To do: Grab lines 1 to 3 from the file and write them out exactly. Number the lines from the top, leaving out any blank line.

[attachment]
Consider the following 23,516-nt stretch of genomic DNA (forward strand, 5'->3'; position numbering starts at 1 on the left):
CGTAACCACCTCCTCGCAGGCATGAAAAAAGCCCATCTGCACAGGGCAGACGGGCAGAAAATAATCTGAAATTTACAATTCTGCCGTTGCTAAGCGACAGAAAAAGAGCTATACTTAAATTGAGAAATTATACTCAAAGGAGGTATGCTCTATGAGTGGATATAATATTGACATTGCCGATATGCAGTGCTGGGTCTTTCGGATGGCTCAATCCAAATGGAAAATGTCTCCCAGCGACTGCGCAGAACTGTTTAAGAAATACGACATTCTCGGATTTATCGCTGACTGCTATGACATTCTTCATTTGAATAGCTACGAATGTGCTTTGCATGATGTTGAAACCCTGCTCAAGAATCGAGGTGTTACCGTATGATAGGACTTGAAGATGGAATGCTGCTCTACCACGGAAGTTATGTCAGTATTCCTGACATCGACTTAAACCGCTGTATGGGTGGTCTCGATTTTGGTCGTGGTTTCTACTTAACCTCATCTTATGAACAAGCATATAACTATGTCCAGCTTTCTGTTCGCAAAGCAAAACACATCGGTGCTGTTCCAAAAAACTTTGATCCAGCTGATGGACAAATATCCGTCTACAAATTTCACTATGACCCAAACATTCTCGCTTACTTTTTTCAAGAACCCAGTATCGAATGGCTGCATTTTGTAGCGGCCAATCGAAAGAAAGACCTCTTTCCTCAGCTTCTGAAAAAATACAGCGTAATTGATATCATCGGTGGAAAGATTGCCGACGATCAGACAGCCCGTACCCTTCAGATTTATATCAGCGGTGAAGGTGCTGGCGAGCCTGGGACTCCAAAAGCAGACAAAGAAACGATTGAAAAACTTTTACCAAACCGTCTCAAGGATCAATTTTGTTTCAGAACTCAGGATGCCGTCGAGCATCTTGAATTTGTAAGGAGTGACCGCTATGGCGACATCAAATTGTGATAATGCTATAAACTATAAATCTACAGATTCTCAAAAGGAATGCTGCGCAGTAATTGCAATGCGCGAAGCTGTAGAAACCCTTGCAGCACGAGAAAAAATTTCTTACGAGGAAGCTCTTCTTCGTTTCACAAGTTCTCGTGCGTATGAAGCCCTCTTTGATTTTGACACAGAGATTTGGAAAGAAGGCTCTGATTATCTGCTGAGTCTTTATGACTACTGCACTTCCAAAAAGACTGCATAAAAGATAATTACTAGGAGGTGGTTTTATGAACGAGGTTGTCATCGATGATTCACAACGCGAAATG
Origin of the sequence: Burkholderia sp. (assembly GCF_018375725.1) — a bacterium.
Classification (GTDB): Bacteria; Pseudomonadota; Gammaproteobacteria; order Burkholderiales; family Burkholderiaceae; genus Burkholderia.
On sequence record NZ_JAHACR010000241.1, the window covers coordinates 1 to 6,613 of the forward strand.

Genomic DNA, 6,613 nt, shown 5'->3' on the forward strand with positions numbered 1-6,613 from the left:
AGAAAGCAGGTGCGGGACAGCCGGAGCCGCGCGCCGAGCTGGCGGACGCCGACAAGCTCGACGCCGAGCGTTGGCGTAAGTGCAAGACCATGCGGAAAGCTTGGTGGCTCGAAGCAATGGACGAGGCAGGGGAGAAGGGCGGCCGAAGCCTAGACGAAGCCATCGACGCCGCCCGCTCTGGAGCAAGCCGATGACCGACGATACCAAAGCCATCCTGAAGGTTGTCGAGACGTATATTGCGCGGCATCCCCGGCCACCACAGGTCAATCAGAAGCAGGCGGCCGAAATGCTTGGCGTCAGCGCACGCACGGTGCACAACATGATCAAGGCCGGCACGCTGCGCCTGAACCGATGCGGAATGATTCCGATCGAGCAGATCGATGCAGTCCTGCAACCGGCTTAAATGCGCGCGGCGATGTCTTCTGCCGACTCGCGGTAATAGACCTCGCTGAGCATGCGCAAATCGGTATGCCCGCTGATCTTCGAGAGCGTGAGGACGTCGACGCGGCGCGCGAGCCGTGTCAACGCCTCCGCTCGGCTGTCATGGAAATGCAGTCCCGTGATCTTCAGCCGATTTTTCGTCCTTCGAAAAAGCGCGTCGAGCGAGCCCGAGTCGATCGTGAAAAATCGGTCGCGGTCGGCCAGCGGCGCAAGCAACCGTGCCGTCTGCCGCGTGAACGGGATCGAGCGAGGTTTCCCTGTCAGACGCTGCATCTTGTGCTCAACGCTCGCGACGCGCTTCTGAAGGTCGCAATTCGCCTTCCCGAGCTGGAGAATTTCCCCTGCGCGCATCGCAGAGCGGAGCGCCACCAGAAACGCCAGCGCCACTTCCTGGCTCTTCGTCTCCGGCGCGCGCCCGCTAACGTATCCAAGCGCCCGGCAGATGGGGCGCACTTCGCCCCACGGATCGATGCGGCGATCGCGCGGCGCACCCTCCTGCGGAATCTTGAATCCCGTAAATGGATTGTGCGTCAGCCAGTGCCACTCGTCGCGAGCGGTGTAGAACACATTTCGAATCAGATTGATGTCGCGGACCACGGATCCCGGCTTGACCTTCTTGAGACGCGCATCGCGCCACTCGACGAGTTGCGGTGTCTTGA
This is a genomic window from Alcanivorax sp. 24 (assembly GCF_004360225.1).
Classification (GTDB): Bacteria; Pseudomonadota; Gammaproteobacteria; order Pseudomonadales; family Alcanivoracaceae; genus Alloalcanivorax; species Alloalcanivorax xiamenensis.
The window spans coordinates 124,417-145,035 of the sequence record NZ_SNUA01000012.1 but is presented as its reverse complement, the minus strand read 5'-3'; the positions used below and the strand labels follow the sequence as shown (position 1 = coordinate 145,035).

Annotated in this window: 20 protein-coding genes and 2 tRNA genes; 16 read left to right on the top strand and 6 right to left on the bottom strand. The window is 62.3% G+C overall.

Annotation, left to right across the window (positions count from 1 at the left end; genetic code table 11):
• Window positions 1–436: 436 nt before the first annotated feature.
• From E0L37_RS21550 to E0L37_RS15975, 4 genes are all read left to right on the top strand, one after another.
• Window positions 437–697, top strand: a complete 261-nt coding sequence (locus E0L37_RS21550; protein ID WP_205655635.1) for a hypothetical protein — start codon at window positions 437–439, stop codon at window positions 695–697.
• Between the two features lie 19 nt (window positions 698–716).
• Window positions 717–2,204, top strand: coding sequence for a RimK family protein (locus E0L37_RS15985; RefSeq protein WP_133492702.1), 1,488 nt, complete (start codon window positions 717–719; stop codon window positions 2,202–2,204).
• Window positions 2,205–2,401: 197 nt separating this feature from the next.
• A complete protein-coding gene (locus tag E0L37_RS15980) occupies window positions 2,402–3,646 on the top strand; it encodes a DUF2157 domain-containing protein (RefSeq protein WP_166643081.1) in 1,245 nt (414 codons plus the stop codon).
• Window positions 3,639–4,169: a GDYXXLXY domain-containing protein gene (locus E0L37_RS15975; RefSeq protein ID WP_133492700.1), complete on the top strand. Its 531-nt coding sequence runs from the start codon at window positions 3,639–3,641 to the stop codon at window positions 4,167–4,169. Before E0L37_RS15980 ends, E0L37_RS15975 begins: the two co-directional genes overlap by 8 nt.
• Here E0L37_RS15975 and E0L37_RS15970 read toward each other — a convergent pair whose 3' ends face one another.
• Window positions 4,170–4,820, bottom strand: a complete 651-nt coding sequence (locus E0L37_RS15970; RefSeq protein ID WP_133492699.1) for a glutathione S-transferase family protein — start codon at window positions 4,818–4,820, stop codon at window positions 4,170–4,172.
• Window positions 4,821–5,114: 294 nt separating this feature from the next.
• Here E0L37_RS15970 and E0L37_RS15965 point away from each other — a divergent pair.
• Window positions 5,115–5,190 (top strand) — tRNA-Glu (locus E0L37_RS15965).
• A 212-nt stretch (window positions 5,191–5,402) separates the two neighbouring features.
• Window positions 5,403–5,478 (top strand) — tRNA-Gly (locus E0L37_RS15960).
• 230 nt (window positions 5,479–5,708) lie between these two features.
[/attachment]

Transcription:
Consider the following 23,516-nt stretch of genomic DNA (forward strand, 5'->3'; position numbering starts at 1 on the left):
CGTAACCACCTCCTCGCAGGCATGAAAAAAGCCCATCTGCACAGGGCAGACGGGCAGAAAATAATCTGAAATTTACAATTCTGCCGTTGCTAAGCGACAGAAAAAGAGCTATACTTAAATTGAGAAATTATACTCAAAGGAGGTATGCTCTATGAGTGGATATAATATTGACATTGCCGATATGCAGTGCTGGGTCTTTCGGATGGCTCAATCCAAATGGAAAATGTCTCCCAGCGACTGCGCAGAACTGTTTAAGAAATACGACATTCTCGGATTTATCGCTGACTGCTATGACATTCTTCATTTGAATAGCTACGAATGTGCTTTGCATGATGTTGAAACCCTGCTCAAGAATCGAGGTGTTACCGTATGATAGGACTTGAAGATGGAATGCTGCTCTACCACGGAAGTTATGTCAGTATTCCTGACATCGACTTAAACCGCTGTATGGGTGGTCTCGATTTTGGTCGTGGTTTCTACTTAACCTCATCTTATGAACAAGCATATAACTATGTCCAGCTTTCTGTTCGCAAAGCAAAACACATCGGTGCTGTTCCAAAAAACTTTGATCCAGCTGATGGACAAATATCCGTCTACAAATTTCACTATGACCCAAACATTCTCGCTTACTTTTTTCAAGAACCCAGTATCGAATGGCTGCATTTTGTAGCGGCCAATCGAAAGAAAGACCTCTTTCCTCAGCTTCTGAAAAAATACAGCGTAATTGATATCATCGGTGGAAAGATTGCCGACGATCAGACAGCCCGTACCCTTCAGATTTATATCAGCGGTGAAGGTGCTGGCGAGCCTGGGACTCCAAAAGCAGACAAAGAAACGATTGAAAAACTTTTACCAAACCGTCTCAAGGATCAATTTTGTTTCAGAACTCAGGATGCCGTCGAGCATCTTGAATTTGTAAGGAGTGACCGCTATGGCGACATCAAATTGTGATAATGCTATAAACTATAAATCTACAGATTCTCAAAAGGAATGCTGCGCAGTAATTGCAATGCGCGAAGCTGTAGAAACCCTTGCAGCACGAGAAAAAATTTCTTACGAGGAAGCTCTTCTTCGTTTCACAAGTTCTCGTGCGTATGAAGCCCTCTTTGATTTTGACACAGAGATTTGGAAAGAAGGCTCTGATTATCTGCTGAGTCTTTATGACTACTGCACTTCCAAAAAGACTGCATAAAAGATAATTACTAGGAGGTGGTTTTATGAACGAGGTTGTCATCGATGATTCACAACGCGAAATG
Origin of the sequence: Burkholderia sp. (assembly GCF_018375725.1) — a bacterium.